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RIP 6th man on the moon dies

DigitalDrifter

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Still probably some Millenials out there that thought we landed on the moon only one time.
Edgar Mitchell was Shepard's LM mate.


Astronaut Edgar Mitchell, 6th man on moon, dies in Florida

Apollo 14 astronaut Edgar Mitchell, who became the sixth man on the moon when he and Alan Shepard helped NASA recover from Apollo 13's "successful failure" and later devoted his life to exploring the mind, physics and unexplained phenomena such as psychics and aliens, has died in Florida. He was 85.

Mitchell died Thursday night at a West Palm Beach hospice after a short illness, his daughter, KimberlyMitchell, said. Mitchell's passing coincides with the 45th anniversary of the Apollo 14 mission, which ran from Jan. 31-Feb. 9, 1971.

Mitchell, one of only 12 humans to set foot on the moon, was not a typical strait-laced astronaut: In later years, he said aliens visited Earth and faith healers were legit. He attempted to communicate telepathically with friends at home during his Apollo mission. He had an "epiphany" in space that focused him on studying consciousness, physics and other mysteries.

"What I experienced during that three-day trip home was nothing short of an overwhelming sense of universal connectedness," Mitchell wrote in his 1996 autobiography. "It occurred to me that the molecules of my body and the molecules of the spacecraft itself were manufactured long ago in the furnace of one of the ancient stars that burned in the heavens about me."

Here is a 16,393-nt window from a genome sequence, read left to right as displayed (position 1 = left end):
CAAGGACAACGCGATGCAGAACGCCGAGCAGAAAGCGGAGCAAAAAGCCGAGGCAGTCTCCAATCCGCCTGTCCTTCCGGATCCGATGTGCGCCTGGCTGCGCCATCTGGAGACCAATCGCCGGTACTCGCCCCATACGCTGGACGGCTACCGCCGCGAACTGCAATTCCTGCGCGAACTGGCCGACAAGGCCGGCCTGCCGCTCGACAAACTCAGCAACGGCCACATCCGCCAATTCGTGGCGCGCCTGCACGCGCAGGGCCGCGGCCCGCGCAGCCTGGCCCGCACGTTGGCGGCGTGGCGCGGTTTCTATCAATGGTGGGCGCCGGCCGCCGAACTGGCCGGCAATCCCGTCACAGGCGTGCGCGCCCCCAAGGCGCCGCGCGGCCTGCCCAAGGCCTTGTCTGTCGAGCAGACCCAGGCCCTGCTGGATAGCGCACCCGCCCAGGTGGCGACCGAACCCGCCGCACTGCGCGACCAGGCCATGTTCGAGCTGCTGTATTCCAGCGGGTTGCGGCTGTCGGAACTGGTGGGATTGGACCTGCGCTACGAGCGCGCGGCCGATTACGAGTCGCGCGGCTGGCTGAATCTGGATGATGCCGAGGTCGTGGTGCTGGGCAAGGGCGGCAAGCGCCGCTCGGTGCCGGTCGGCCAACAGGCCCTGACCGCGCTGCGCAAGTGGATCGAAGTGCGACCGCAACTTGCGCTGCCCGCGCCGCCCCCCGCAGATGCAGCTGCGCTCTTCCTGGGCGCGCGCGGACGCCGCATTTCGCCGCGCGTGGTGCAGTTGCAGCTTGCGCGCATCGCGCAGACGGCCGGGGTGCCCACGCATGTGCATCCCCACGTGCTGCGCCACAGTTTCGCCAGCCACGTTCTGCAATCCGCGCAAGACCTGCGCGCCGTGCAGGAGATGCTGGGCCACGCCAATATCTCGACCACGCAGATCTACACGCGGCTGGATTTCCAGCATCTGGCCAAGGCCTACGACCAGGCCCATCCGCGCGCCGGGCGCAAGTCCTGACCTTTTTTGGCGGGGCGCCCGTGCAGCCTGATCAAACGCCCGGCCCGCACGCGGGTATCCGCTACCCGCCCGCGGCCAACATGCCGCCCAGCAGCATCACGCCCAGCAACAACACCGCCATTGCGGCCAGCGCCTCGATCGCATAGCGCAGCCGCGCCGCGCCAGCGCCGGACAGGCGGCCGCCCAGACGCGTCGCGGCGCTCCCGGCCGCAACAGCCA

His passion for exploration led him to become an astronaut, and he joined NASA in 1966. He helped design and test the lunar modules that first reached the moon in 1969 with Neil Armstrong and Buzz Aldrin.

Shepard, the first American in space in 1961, picked Mitchell to be on Apollo 13's three-person crew. But they were bumped to the next mission so Shepard would have more time to train — he had been grounded for years because of an inner ear disorder.

The delay was an unexpected benefit: Apollo 13's astronauts were nearly killed when an oxygen tank exploded as they neared the moon in 1970. They made it home safely, but never set foot on the moon. A year later, Shepard, Mitchell and Stu Roosa were the first crew to try again amid falling support for the moon missions from President Nixon, Congress and the public.

"Had we blown it, had it failed for whatever reason, that would probably have been the end of the Apollo program right there," Mitchell said in 1997. But they didn't let that get to them: "When you're carrying that personal load, you just don't have room to carry a national load as well."

Fortunately, their mission, the third lunar landing and Mitchell's only trip in space, was a success.

Unlike the two moon missions before them that went to smoother areas, Shepard and Mitchell landed in a hilly region while Roosa orbited overhead.

They collected about 95 pounds of samples in more than nine hours walking the lunar surface. They showed for the first time that astronauts could walk long distances on the moon, covering nearly two miles on their second expedition on the surface. That proved the crews of later missions could walk back to their spacecraft if the buggy-like Lunar Rover broke down.

 

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